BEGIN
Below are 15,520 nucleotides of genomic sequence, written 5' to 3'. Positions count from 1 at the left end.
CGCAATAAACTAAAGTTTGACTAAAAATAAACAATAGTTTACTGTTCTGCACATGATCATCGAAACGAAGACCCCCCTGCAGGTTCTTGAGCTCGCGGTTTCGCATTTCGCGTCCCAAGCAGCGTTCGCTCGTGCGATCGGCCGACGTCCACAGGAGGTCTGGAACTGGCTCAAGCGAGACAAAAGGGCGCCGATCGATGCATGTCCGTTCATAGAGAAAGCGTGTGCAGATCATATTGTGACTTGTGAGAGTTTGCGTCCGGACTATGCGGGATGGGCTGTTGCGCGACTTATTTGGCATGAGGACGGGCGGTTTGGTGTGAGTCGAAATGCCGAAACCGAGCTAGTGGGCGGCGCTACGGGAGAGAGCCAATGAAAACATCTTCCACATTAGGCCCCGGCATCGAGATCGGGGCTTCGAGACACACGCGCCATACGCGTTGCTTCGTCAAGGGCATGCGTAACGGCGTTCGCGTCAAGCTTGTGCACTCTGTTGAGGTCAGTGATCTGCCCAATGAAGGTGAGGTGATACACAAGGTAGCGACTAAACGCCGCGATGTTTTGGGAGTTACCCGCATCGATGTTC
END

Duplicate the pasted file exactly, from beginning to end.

Below are 15,520 nucleotides of genomic sequence, written 5' to 3'. Positions count from 1 at the left end.
CGCAATAAACTAAAGTTTGACTAAAAATAAACAATAGTTTACTGTTCTGCACATGATCATCGAAACGAAGACCCCCCTGCAGGTTCTTGAGCTCGCGGTTTCGCATTTCGCGTCCCAAGCAGCGTTCGCTCGTGCGATCGGCCGACGTCCACAGGAGGTCTGGAACTGGCTCAAGCGAGACAAAAGGGCGCCGATCGATGCATGTCCGTTCATAGAGAAAGCGTGTGCAGATCATATTGTGACTTGTGAGAGTTTGCGTCCGGACTATGCGGGATGGGCTGTTGCGCGACTTATTTGGCATGAGGACGGGCGGTTTGGTGTGAGTCGAAATGCCGAAACCGAGCTAGTGGGCGGCGCTACGGGAGAGAGCCAATGAAAACATCTTCCACATTAGGCCCCGGCATCGAGATCGGGGCTTCGAGACACACGCGCCATACGCGTTGCTTCGTCAAGGGCATGCGTAACGGCGTTCGCGTCAAGCTTGTGCACTCTGTTGAGGTCAGTGATCTGCCCAATGAAGGTGAGGTGATACACAAGGTAGCGACTAAACGCCGCGATGTTTTGGGAGTTACCCGCATCGATGTTC